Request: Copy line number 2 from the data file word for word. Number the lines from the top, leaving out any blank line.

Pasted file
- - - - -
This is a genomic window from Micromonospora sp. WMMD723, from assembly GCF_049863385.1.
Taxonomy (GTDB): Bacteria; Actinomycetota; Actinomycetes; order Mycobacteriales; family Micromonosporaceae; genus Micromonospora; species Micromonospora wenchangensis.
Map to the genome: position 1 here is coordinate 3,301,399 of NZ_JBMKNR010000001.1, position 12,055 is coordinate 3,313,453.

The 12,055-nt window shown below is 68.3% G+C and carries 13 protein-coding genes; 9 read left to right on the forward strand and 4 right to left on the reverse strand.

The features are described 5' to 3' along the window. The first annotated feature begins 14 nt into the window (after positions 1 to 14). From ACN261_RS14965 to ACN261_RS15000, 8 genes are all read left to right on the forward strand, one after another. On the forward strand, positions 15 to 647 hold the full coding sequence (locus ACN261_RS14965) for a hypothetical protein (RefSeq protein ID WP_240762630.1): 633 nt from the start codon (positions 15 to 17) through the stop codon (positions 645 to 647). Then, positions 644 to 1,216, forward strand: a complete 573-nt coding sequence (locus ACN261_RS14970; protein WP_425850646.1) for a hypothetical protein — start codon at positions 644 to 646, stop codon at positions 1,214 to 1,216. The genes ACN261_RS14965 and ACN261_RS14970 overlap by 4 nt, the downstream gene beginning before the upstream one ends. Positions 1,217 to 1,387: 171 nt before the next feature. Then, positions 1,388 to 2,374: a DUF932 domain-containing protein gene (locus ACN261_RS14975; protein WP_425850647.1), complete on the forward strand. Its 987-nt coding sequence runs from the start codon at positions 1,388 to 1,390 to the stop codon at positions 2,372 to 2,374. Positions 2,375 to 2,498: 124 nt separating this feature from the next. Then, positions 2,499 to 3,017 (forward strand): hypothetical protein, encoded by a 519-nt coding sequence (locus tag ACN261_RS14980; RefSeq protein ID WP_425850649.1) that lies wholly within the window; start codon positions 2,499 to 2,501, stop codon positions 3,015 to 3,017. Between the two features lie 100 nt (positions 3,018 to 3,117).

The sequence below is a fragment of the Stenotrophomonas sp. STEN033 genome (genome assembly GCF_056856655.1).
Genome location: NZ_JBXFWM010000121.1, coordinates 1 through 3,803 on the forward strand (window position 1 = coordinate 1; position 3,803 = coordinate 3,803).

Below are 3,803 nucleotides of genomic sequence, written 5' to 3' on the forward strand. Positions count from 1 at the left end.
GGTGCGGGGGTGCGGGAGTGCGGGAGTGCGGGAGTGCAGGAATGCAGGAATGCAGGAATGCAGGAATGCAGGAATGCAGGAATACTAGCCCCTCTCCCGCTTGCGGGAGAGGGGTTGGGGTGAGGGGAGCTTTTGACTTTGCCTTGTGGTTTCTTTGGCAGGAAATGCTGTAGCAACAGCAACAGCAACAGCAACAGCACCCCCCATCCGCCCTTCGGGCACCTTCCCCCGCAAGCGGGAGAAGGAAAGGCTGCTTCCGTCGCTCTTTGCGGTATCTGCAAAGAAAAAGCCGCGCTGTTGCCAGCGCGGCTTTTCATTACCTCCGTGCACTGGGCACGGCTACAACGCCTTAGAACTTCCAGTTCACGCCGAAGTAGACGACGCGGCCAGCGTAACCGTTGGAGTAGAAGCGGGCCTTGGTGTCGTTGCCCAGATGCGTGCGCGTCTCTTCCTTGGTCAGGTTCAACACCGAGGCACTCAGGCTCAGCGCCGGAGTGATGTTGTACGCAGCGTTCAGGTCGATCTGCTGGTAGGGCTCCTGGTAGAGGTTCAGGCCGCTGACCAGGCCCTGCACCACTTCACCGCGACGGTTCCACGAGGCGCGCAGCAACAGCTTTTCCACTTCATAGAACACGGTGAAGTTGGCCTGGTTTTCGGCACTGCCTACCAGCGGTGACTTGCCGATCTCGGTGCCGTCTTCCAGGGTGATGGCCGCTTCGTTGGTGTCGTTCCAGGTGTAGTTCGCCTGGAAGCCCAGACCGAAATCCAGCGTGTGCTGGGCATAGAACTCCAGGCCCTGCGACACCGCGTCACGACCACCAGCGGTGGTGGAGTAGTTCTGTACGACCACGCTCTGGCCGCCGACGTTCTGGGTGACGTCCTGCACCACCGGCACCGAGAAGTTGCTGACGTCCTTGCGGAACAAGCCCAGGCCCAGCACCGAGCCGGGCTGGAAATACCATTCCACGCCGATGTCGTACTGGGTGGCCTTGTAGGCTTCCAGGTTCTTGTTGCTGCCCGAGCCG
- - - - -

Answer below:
Taxonomy (GTDB): Bacteria; Actinomycetota; Actinomycetes; order Mycobacteriales; family Micromonosporaceae; genus Micromonospora; species Micromonospora wenchangensis.